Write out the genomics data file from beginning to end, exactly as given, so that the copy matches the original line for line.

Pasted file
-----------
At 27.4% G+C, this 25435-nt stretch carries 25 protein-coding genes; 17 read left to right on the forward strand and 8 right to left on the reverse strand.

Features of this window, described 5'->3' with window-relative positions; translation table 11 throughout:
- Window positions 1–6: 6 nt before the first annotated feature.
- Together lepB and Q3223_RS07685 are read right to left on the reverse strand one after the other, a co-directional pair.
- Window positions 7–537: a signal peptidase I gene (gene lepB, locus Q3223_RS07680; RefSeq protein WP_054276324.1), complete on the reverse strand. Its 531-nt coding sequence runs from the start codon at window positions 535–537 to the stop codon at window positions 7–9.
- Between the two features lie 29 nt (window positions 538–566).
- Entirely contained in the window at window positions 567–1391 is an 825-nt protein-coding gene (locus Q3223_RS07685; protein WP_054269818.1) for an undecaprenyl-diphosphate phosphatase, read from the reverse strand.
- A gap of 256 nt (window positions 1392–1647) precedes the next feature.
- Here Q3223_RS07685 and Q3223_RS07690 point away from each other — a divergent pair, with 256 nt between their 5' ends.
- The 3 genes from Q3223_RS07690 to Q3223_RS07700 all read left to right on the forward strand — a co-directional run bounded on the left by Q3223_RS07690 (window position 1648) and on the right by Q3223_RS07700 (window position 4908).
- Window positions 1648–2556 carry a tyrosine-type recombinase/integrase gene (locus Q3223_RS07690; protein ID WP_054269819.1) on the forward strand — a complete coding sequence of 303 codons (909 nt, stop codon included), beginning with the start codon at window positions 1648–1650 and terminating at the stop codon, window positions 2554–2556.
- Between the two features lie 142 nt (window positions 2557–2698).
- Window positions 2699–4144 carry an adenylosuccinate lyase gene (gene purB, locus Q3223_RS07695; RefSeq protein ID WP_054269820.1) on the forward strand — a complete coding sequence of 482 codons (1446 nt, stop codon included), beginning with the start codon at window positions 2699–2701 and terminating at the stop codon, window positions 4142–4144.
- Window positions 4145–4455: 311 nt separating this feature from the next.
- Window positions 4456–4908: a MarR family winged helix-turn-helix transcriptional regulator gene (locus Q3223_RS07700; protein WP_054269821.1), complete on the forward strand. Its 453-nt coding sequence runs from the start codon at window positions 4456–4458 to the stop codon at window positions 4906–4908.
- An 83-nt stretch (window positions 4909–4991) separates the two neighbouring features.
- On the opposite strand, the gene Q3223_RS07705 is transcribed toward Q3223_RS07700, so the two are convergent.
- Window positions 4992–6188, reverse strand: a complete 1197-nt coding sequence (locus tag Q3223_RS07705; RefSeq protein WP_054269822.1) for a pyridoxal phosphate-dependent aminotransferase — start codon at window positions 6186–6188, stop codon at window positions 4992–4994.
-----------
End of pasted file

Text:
At 27.4% G+C, this 25435-nt stretch carries 25 protein-coding genes; 17 read left to right on the forward strand and 8 right to left on the reverse strand.

Features of this window, described 5'->3' with window-relative positions; translation table 11 throughout:
- Window positions 1–6: 6 nt before the first annotated feature.
- Together lepB and Q3223_RS07685 are read right to left on the reverse strand one after the other, a co-directional pair.
- Window positions 7–537: a signal peptidase I gene (gene lepB, locus Q3223_RS07680; RefSeq protein WP_054276324.1), complete on the reverse strand. Its 531-nt coding sequence runs from the start codon at window positions 535–537 to the stop codon at window positions 7–9.
- Between the two features lie 29 nt (window positions 538–566).
- Entirely contained in the window at window positions 567–1391 is an 825-nt protein-coding gene (locus Q3223_RS07685; protein WP_054269818.1) for an undecaprenyl-diphosphate phosphatase, read from the reverse strand.
- A gap of 256 nt (window positions 1392–1647) precedes the next feature.
- Here Q3223_RS07685 and Q3223_RS07690 point away from each other — a divergent pair, with 256 nt between their 5' ends.
- The 3 genes from Q3223_RS07690 to Q3223_RS07700 all read left to right on the forward strand — a co-directional run bounded on the left by Q3223_RS07690 (window position 1648) and on the right by Q3223_RS07700 (window position 4908).
- Window positions 1648–2556 carry a tyrosine-type recombinase/integrase gene (locus Q3223_RS07690; protein ID WP_054269819.1) on the forward strand — a complete coding sequence of 303 codons (909 nt, stop codon included), beginning with the start codon at window positions 1648–1650 and terminating at the stop codon, window positions 2554–2556.
- Between the two features lie 142 nt (window positions 2557–2698).
- Window positions 2699–4144 carry an adenylosuccinate lyase gene (gene purB, locus Q3223_RS07695; RefSeq protein ID WP_054269820.1) on the forward strand — a complete coding sequence of 482 codons (1446 nt, stop codon included), beginning with the start codon at window positions 2699–2701 and terminating at the stop codon, window positions 4142–4144.
- Window positions 4145–4455: 311 nt separating this feature from the next.
- Window positions 4456–4908: a MarR family winged helix-turn-helix transcriptional regulator gene (locus Q3223_RS07700; protein WP_054269821.1), complete on the forward strand. Its 453-nt coding sequence runs from the start codon at window positions 4456–4458 to the stop codon at window positions 4906–4908.
- An 83-nt stretch (window positions 4909–4991) separates the two neighbouring features.
- On the opposite strand, the gene Q3223_RS07705 is transcribed toward Q3223_RS07700, so the two are convergent.
- Window positions 4992–6188, reverse strand: a complete 1197-nt coding sequence (locus tag Q3223_RS07705; RefSeq protein WP_054269822.1) for a pyridoxal phosphate-dependent aminotransferase — start codon at window positions 6186–6188, stop codon at window positions 4992–4994.